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I love-hate my house

Our big, empty house still has not sold. We listed it last July at a price that would allow us to break even; it's now listed almost $50,000 below what we paid for it in 2006. And it will likely sell for even lower than that. I feel physically ill when I think about how much money we have thrown away on this place.

This house has in fact been a major source of stress and anxiety since the moment we signed the papers. When I think about our first winter there -- when I look at photos of my sweet Happy, just 18 months old opening Christmas gifts on the bare tile floor because we couldn't yet afford an area rug -- I taste the sour fear that we wouldn't be able to maintain the place, let alone pay the mortgage every month. It's ironic that now that we're in a better job situation and not even living in the house, we still face major financial hardship because of this building.

The annual first-day-of-school pic
in front of Bachmania
We've been house-poor for almost a decade, never really able to make the improvements we wanted in the 8 years we lived there. We bought the house at the peak of the market, just before the big real estate crash and recession, and the monthly mortgage payment has always been too high, more than we could really afford. I held my breath every time we turned on the heat or a/c: Old house, old systems, and I've been constantly worried something huge would give out and we wouldn't be able to replace or fix it. Miraculously, we've eked it out, even through job loss, an expanding family, and significant changes in income. Just before we moved, we sunk more than $10,000 into the place, replacing the master bathroom the week before and the entire roof the day after we moved out. I haven't even seen what that new roof looks like. Surely it's spectacular, as far are roofs go.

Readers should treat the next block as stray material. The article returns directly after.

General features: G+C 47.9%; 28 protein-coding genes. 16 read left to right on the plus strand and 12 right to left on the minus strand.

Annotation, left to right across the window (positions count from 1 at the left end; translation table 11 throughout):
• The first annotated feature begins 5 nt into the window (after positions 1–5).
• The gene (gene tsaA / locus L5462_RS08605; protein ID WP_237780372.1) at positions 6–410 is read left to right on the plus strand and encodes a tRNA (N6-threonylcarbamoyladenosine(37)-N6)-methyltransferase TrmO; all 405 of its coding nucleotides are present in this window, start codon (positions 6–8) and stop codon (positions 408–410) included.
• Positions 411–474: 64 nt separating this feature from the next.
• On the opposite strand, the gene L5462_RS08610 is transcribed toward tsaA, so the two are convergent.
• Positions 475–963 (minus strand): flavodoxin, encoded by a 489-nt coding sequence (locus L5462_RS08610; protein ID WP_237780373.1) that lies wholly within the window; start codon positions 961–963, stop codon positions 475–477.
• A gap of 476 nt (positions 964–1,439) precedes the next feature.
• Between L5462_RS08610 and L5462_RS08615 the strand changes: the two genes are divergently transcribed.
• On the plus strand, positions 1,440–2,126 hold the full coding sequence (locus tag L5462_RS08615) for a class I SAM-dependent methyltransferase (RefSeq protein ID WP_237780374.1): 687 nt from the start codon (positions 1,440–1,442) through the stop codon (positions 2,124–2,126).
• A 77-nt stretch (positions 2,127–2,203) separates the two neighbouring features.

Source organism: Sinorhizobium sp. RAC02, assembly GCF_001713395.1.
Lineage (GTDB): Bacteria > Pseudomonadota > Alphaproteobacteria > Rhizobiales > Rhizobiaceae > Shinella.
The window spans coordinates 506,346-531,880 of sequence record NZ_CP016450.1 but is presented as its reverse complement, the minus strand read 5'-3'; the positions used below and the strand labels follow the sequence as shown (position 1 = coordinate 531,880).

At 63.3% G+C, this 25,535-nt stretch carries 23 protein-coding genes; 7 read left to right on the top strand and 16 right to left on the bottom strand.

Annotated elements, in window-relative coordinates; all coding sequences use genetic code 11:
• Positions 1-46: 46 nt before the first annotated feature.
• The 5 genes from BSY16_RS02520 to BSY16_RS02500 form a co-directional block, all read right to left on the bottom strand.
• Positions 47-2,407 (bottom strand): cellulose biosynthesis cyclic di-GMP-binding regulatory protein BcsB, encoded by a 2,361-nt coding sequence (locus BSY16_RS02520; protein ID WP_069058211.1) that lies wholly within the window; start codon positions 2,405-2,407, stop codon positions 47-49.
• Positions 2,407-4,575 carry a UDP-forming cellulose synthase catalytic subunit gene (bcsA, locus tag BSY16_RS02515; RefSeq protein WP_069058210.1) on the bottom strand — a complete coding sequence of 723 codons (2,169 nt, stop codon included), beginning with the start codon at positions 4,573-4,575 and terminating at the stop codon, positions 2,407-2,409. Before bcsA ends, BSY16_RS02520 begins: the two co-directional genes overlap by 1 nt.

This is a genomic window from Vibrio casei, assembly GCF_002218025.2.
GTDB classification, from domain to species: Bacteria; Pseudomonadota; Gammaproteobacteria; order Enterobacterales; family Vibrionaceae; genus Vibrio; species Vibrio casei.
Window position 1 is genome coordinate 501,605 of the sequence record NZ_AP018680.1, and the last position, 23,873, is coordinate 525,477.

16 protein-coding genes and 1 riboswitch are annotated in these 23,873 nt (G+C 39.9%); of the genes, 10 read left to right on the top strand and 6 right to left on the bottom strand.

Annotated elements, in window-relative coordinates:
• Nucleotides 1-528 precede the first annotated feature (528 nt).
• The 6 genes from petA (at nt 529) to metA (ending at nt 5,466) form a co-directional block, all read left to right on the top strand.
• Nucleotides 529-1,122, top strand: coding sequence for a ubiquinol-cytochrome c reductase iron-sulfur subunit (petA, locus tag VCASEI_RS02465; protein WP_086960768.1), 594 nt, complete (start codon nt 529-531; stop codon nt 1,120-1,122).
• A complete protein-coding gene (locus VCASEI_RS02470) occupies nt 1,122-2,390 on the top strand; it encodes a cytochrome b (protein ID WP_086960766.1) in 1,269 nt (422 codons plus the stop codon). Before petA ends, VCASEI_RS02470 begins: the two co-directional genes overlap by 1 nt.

It wasn't really the right house for us from the start, an ugly split-level like all the others around it, lacking character except for the large semi-private yard. It didn't have the right space for large people with growing kids either. The kitchen was too small; the garage served as our pantry. The bathroom had a Jacuzzi tub that was too short for my long legs. The ceiling in the family room is low enough that if I wore heels, I had to bend my neck slightly at the bottom of the stairs. The master bedroom was just big enough for our bed and dressers, barely room enough for two 6-foot adults. There were cave crickets in the laundry room, for heaven's sake!
I spent many hours reading and
drinking wine on this deck.

Ironically, despite the ill-proportioned rooms, it was too much house for a busy young family. Cleaning inside took hours, and maintaining the yard took entire afternoons in the spring, summer, and fall. Most weekends, by the time the yard work was done, we were too tired to enjoy the yard. And now I'm actually paying someone to do the yard work, which I hate even more because I'm still not enjoying the yard!